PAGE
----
I found myself nodding in rare agreement with Conservative politician Sir Iain Duncan Smith earlier this week, when he acknowledged there was only a "very minimal" chance the International Olympic Committee (IOC) will move the 2022 Winter Olympics Games from Beijing.
In fact, I would say there was no chance the IOC will move the Games from the Chinese capital, particularly at the urging of Western politicians.
Sir Iain tweeted that UK Government "should lobby the IOC to boycott the Winter Olympics and change the venue".
He accused China of being "dictatorial, aggressive and intolerant", adding that the country’s Government’s "horrific treatment of Hong Kongers and the Uyghur Muslims violates every human rights law in the book".
Sir Iain has joined colleagues in the United States in calling for action related to Beijing 2022 on human rights grounds, with Florida Senator Rick Scott leading the charge.
Scott last week claimed he had sent a letter to the IOC requesting a meeting with the organisation’s President Thomas Bach over alleged human-rights abuses of Uyghur Muslims and people in Hong Kong.
There are justifiable concerns over the situation in Hong Kong and treatment of Uyghur Muslims, which has been highlighted in recent weeks and months.
A cynic might suggest that there is more to the recent desire of politicians to see action taken against China.
An interview given by Sir Iain to talkRadio made this clear, with the interview initially focusing on the Hong Kong and Uyghur human rights situation, before touching on China’s alleged bullying of Australia over coronavirus, trade and Huawei.
The UK last month blocked Huawei from involvement in its 5G mobile networks, with the US having already banned its companies from doing business with the Chinese multinational technology firm over security concerns.
Sir Iain is also a member of the Inter-Parliamentary Alliance on China, which features politicians from 16 countries and two representatives from the European Parliament.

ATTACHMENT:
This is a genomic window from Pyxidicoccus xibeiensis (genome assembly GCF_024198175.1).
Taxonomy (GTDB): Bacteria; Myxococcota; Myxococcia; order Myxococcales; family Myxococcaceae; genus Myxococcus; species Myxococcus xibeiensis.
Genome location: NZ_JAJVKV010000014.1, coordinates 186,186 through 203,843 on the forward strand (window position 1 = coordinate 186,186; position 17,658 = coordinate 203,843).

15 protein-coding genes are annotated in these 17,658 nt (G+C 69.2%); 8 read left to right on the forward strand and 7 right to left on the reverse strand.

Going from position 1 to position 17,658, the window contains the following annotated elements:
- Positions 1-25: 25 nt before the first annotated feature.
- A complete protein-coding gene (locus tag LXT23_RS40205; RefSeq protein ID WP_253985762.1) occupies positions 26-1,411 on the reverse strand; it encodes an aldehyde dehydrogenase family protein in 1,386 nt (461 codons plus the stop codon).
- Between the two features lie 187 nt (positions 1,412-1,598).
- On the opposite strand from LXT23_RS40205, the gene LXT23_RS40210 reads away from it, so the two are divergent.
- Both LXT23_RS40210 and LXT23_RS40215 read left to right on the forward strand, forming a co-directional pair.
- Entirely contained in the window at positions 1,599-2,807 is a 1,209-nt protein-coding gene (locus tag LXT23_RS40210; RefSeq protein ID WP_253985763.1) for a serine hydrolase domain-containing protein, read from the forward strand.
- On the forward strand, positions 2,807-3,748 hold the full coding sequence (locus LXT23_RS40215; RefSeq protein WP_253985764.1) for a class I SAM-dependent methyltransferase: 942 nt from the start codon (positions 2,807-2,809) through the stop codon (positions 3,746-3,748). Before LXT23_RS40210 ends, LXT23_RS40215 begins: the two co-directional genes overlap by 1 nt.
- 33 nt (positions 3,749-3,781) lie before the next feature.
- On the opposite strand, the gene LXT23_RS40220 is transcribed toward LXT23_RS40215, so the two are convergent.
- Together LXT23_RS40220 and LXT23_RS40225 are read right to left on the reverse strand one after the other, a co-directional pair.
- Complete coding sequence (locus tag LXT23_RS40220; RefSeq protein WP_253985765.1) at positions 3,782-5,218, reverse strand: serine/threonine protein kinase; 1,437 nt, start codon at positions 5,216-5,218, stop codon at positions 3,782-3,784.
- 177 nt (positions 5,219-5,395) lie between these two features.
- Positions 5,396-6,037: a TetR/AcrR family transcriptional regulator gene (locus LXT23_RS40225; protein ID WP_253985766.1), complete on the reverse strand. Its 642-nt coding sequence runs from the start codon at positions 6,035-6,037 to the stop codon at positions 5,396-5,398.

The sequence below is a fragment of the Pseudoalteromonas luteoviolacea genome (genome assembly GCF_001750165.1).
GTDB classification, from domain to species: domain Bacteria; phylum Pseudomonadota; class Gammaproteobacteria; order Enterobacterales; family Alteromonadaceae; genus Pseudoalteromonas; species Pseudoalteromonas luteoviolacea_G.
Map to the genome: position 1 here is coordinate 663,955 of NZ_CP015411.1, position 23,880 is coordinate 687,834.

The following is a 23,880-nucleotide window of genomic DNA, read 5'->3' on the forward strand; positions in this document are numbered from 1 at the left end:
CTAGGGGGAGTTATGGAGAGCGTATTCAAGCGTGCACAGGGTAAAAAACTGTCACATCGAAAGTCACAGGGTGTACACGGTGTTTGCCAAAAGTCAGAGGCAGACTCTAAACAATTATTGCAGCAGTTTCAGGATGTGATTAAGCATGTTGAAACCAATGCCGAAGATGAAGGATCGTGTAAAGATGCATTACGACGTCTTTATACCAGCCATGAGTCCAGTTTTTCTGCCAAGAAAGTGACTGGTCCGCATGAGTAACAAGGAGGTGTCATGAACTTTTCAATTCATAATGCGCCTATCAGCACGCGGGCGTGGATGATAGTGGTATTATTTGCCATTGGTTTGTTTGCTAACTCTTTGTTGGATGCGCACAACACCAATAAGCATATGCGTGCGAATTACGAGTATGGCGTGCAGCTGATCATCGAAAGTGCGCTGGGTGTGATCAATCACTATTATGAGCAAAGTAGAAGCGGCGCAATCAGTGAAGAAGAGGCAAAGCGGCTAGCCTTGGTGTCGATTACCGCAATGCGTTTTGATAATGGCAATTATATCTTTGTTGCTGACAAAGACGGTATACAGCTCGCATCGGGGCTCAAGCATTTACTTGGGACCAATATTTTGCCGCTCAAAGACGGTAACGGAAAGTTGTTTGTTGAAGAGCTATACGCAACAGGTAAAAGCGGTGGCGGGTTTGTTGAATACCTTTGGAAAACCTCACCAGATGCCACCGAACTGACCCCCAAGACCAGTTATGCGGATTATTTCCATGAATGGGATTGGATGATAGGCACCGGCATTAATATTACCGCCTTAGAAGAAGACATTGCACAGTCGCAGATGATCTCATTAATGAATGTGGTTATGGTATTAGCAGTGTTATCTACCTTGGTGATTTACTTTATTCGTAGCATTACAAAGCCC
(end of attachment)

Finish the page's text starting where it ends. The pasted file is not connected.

The group has vowed to reform how democratic countries approach China, with its activities centred on safeguarding international rules-based order, upholding human rights, promoting trade fairness, strengthening security and protecting national integrity.
I suggest calls from politicians to move the Olympics for human rights reasons gets somewhat blurred when you add other these other factors into the mix.
The IOC have been here before and are accustomed to responding to criticism from Western politicians.
I don’t doubt either that both Britain and the US will be represented by teams at the Games in Beijing, coronavirus permitting.
The suggestion from Sir Iain that the Government should have nothing to do with the Games seems the most likely scenario, akin to when dignitaries from both countries opted not to attend the 2014 Paralympic Games in Sochi over Russia’s involvement in Crimea.
Politicians from Britain and members of the Royal Family also boycotted the 2018 FIFA World Cup in Russia in protest that a Russian-made nerve agent was used on former spy Sergei Skripal and his daughter Yulia while they were living in the United Kingdom.
It seems increasingly clear, though, that the build-up to Beijing 2022 is going to be a political and uncomfortable one for the IOC, who will undoubtedly face more questions regarding China’s human rights.